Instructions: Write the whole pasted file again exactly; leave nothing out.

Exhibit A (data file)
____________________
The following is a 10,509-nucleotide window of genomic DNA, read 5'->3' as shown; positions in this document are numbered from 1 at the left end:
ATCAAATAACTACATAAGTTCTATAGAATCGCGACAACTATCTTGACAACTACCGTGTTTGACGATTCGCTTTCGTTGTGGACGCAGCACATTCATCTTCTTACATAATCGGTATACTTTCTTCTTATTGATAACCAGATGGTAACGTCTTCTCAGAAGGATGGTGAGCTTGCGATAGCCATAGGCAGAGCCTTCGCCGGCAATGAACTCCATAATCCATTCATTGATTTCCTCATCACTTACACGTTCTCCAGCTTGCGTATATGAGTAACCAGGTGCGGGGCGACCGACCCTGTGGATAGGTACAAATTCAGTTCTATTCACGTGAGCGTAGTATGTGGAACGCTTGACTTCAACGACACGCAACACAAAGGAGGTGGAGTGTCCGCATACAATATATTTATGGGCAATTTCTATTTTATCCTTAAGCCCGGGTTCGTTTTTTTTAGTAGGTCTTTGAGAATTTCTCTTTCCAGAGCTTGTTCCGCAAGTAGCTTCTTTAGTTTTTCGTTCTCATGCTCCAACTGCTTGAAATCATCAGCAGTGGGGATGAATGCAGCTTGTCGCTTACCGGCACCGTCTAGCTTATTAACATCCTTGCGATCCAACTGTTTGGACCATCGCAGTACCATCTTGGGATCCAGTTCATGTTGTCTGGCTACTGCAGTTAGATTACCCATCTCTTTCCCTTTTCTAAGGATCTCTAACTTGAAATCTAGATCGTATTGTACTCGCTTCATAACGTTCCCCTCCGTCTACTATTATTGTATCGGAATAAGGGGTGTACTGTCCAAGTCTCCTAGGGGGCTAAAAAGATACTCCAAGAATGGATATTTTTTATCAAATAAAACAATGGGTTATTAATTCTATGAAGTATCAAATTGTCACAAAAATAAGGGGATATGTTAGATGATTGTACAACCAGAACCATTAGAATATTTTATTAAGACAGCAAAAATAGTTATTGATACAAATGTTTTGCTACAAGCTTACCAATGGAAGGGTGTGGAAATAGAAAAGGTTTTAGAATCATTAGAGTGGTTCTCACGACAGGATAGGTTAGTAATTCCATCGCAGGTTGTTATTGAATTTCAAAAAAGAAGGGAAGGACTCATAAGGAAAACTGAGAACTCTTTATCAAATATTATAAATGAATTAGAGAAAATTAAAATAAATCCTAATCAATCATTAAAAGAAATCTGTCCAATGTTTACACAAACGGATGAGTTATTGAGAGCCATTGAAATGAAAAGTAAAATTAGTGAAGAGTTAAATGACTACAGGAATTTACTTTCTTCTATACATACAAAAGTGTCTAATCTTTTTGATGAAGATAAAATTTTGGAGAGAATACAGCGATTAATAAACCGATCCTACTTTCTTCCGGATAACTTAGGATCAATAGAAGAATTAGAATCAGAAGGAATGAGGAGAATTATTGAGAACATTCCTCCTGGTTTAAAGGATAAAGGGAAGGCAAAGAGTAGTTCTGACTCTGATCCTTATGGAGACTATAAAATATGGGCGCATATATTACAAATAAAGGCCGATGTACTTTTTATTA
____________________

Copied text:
The following is a 10,509-nucleotide window of genomic DNA, read 5'->3' as shown; positions in this document are numbered from 1 at the left end:
ATCAAATAACTACATAAGTTCTATAGAATCGCGACAACTATCTTGACAACTACCGTGTTTGACGATTCGCTTTCGTTGTGGACGCAGCACATTCATCTTCTTACATAATCGGTATACTTTCTTCTTATTGATAACCAGATGGTAACGTCTTCTCAGAAGGATGGTGAGCTTGCGATAGCCATAGGCAGAGCCTTCGCCGGCAATGAACTCCATAATCCATTCATTGATTTCCTCATCACTTACACGTTCTCCAGCTTGCGTATATGAGTAACCAGGTGCGGGGCGACCGACCCTGTGGATAGGTACAAATTCAGTTCTATTCACGTGAGCGTAGTATGTGGAACGCTTGACTTCAACGACACGCAACACAAAGGAGGTGGAGTGTCCGCATACAATATATTTATGGGCAATTTCTATTTTATCCTTAAGCCCGGGTTCGTTTTTTTTAGTAGGTCTTTGAGAATTTCTCTTTCCAGAGCTTGTTCCGCAAGTAGCTTCTTTAGTTTTTCGTTCTCATGCTCCAACTGCTTGAAATCATCAGCAGTGGGGATGAATGCAGCTTGTCGCTTACCGGCACCGTCTAGCTTATTAACATCCTTGCGATCCAACTGTTTGGACCATCGCAGTACCATCTTGGGATCCAGTTCATGTTGTCTGGCTACTGCAGTTAGATTACCCATCTCTTTCCCTTTTCTAAGGATCTCTAACTTGAAATCTAGATCGTATTGTACTCGCTTCATAACGTTCCCCTCCGTCTACTATTATTGTATCGGAATAAGGGGTGTACTGTCCAAGTCTCCTAGGGGGCTAAAAAGATACTCCAAGAATGGATATTTTTTATCAAATAAAACAATGGGTTATTAATTCTATGAAGTATCAAATTGTCACAAAAATAAGGGGATATGTTAGATGATTGTACAACCAGAACCATTAGAATATTTTATTAAGACAGCAAAAATAGTTATTGATACAAATGTTTTGCTACAAGCTTACCAATGGAAGGGTGTGGAAATAGAAAAGGTTTTAGAATCATTAGAGTGGTTCTCACGACAGGATAGGTTAGTAATTCCATCGCAGGTTGTTATTGAATTTCAAAAAAGAAGGGAAGGACTCATAAGGAAAACTGAGAACTCTTTATCAAATATTATAAATGAATTAGAGAAAATTAAAATAAATCCTAATCAATCATTAAAAGAAATCTGTCCAATGTTTACACAAACGGATGAGTTATTGAGAGCCATTGAAATGAAAAGTAAAATTAGTGAAGAGTTAAATGACTACAGGAATTTACTTTCTTCTATACATACAAAAGTGTCTAATCTTTTTGATGAAGATAAAATTTTGGAGAGAATACAGCGATTAATAAACCGATCCTACTTTCTTCCGGATAACTTAGGATCAATAGAAGAATTAGAATCAGAAGGAATGAGGAGAATTATTGAGAACATTCCTCCTGGTTTAAAGGATAAAGGGAAGGCAAAGAGTAGTTCTGACTCTGATCCTTATGGAGACTATAAAATATGGGCGCATATATTACAAATAAAGGCCGATGTACTTTTTATTA